Five Things That Will Save Your Life

Today I hit my wall. I have writers block. I’ve sat here looking at the blank screen, going to the kitchen for more coffee, going to the bathroom to get rid of coffee, and yet the screen was still white and blank when I sat back down. It’s not like I was embarking on a novel, a great piece of literature impersonating Hemingway, or a black horror mocking Stephen King. No … just a simple survival blog.

That’s when it struck me …. There’s nothing simple about surviving. We, and I mean Me, I, Myself, have become so reliant on modern conveniences I have severe doubts of my ability to survive without electricity much alone in the wilderness. I’m an avid deer hunter, in Missouri opening day is nearly a National holiday. I spend an entire week deep in the woods “roughing it” and hunting prey just like my ancestors. Then I really stopped and thought about it.

Yes, I’m in the woods, but in those woods sets a 34 foot camper with a slide out. Electricity is readily available operating the lights, microwave, radio, satellite TV, while the furnace runs on gas for heat, as does the stove and oven for cooking and baking. Water, hot and cold is supplied from a tank under the camper and is of seemingly endless supply.

Hear the old joke “Does a bear shit in the woods?” I don’t unless I get the urge while out hunting. Which is very aggravating because I must secure my 45/70 weapon, careful not to bang the scope against the tree, they didn’t have that problem with muskets. Then I must peel off my $400 super insulated camouflage coveralls, I never take them off because my $250 boots are a problem to put back on with the insulated socks. If I have a disappointing day of hunting I jump on my Honda ATV and ride back to camp, and some of those logging roads are really rough and bumpy.

I’m ashamed to say, but that’s when I really realized my mountain man persona was fake. It was not done on purpose, no fraud intended, just honest role playing I guess. However, I was not alone. Like I said deer hunting in big in Missouri and the highways are lined with campers and motor-homes, $2000 to $150,000, rushing to the woods to rough it.

To these honest, hardworking people, male and female, my wife loves deer hunting, I dedicate this blog post. I’m going to strive to inform, people like myself, how to actually survive a catastrophe, man made or the wrath of mother nature.


The Beginning:

The first step to understanding basic survival skills is to recognize what is considered the greatest threats to your continued survival. Although dangers in the jungle differ from those in the desert, they all fall within categories of threats.

Exposure ….

Dehydration ….

Starvation ….

And in that specific order are your worse enemies, and pose the greatest threats to you and your family. Therefore, you must know these 4 responses in dealing with said dangers in order to survive.

Shelter ….

Fire ….

Water ….

Food ….

Drive these chilling facts deep into your memory if you think you’re playing Cowboy and Indians.

Extreme Weather, especially frigid wet conditions, can kill you in the short time span of 3 minutes.

A lack of water can kill you in 3 days through dehydration as the body shrivels like a prune.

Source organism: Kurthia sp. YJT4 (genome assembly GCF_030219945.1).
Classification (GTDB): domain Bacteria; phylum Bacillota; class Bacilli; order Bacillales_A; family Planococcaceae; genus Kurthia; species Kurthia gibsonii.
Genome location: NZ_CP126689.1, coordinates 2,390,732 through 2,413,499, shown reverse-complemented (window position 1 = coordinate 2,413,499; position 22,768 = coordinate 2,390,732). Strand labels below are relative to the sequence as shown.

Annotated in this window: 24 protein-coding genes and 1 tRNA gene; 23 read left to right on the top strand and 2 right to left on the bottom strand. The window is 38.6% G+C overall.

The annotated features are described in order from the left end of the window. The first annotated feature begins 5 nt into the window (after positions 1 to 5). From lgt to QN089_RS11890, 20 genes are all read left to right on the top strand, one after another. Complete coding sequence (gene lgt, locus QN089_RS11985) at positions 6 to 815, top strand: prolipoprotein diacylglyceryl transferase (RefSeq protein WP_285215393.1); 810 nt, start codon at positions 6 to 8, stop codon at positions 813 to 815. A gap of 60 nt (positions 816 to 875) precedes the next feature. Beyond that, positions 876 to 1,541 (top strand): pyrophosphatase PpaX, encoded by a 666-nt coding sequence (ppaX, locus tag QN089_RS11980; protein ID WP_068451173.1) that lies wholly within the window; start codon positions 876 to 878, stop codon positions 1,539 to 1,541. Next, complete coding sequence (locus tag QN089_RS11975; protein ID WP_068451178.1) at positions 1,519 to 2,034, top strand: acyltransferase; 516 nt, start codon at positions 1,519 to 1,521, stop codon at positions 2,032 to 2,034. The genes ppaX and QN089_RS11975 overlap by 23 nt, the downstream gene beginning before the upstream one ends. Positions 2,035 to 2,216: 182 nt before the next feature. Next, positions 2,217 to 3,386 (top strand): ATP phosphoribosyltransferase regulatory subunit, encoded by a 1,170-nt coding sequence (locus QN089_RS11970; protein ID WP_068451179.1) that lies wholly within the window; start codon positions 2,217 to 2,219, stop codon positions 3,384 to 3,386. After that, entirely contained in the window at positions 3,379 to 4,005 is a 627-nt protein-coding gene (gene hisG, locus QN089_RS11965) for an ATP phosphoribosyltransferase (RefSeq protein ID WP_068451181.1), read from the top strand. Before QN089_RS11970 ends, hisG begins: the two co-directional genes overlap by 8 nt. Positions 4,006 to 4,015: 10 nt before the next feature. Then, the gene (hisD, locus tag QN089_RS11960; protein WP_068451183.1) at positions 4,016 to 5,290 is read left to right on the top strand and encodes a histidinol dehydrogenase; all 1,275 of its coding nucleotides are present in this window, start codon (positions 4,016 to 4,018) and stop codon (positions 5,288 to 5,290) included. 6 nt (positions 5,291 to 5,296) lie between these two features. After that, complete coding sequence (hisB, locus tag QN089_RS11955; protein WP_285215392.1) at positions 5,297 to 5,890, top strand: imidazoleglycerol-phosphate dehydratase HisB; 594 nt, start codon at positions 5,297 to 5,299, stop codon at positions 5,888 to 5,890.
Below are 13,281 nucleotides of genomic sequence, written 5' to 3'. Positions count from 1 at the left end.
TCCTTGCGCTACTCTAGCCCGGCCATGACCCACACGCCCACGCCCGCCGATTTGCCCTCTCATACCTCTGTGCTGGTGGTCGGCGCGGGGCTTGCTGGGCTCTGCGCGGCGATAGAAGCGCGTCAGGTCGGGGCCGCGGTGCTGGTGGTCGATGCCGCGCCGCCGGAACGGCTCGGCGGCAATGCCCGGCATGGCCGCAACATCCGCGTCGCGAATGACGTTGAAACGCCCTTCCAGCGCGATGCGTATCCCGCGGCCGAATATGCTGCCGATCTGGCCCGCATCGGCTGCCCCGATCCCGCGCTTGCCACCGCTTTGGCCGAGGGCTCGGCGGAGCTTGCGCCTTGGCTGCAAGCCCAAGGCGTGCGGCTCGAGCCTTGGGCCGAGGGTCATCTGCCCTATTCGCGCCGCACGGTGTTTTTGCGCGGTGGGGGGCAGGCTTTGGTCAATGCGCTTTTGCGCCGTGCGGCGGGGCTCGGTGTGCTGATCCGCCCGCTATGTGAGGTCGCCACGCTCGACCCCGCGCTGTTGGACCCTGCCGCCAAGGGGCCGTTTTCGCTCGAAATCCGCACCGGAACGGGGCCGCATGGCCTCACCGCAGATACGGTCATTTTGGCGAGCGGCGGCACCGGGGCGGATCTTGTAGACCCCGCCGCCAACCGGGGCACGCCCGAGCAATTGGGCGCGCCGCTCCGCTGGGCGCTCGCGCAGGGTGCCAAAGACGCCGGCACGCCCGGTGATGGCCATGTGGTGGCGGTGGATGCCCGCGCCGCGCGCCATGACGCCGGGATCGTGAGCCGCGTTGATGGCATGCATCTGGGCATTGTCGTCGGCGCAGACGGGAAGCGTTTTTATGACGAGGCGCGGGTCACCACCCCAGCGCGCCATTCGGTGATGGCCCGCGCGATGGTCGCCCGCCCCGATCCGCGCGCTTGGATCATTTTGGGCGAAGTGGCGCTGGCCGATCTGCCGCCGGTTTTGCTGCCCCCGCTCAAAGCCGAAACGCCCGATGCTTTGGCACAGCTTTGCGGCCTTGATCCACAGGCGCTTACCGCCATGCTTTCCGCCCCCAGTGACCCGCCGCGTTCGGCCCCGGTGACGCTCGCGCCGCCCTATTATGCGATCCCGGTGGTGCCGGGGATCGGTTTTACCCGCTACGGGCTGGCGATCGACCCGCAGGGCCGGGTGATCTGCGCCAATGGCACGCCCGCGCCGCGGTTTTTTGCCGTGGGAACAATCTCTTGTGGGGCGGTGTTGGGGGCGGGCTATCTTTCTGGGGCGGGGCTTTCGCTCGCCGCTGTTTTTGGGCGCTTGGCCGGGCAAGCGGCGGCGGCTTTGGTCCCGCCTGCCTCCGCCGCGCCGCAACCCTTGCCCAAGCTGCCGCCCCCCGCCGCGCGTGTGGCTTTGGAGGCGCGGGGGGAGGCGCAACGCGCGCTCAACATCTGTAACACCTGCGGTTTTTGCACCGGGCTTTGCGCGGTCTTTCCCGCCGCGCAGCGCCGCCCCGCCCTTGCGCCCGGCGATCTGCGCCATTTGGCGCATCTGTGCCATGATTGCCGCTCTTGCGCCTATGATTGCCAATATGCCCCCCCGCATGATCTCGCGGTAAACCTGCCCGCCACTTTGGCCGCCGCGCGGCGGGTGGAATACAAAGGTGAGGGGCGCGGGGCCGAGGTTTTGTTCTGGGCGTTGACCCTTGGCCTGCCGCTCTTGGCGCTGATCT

No food will kill you in 3 weeks as the body consumes itself, eating fat, then muscle, then organs

It must be noted before continuing there are disagreements, difference of opinion would be better, within the survival community of which element of danger requires addressing first. Some say water, some say shelter while others maintain without fire you’re just wasting your time. Here is where you’ll have to utilize common sense. Caught in a snow storm … better find shelter. Desert environment … water is priority.

Let’s begin with shelter.

Short definition: “A structure that will protect you from the elements.” That protection can be in the form of an overhanging cliff, a fallen tree or a make-shift stick and leaves structure. Let’s look at 2 of the easiest shelters to build.

The lean-to is one of the simplest primitive shelters to construct, taking about an hour or so, depending on material availability, to build.

leanto

Step one: Locate a strong, somewhat straight pole and secure it between two trees. You can lash it, wedge it between low branches, whatever it takes to keep it from moving.

Step two: Lean sticks against the side until completely covered. These can be stripped of leaves or full of leaves as long as they are strong enough. Then heap leaves, grasses, palm leaves, whatever helps block the elements.

The shelter is not perfect. It doesn’t hold heat and if the rain or wind shifts direction it could pose a problem. However, it is quick and easy to build with little or no tools.

The Leaf Hut. This is essentially finishing the lean to structure, but requires more work and time, but offers better weather protection and insulation. Select a sturdy pole at least 9 to 12 feet long.

leafhut

The leaf hut is a two-sided, wedge-shaped lean-to with much better weatherproofing and insulating qualities. To build one, select a long, sturdy pole 9 to12 feet long. Prop it up in the fork of a tree; or set it on a rock, stump, or two forked prop sticks. Then, cover the sides of the pole with tree branches to act as ribs. These are placed at an angle along both sides of the ridge pole. Place the ribs close together so that your hut covering won’t fall through. Next, heap vegetation over the framework (this can be anything that traps air, including grass, ferns, moss, pine needles, brush, or pine boughs). Two to 3 feet of vegetation covering all sides of the shelter is enough to keep you dry inside. Finally, fill the inside of the hut with a thick pile of vegetation for your bedding.

Fire: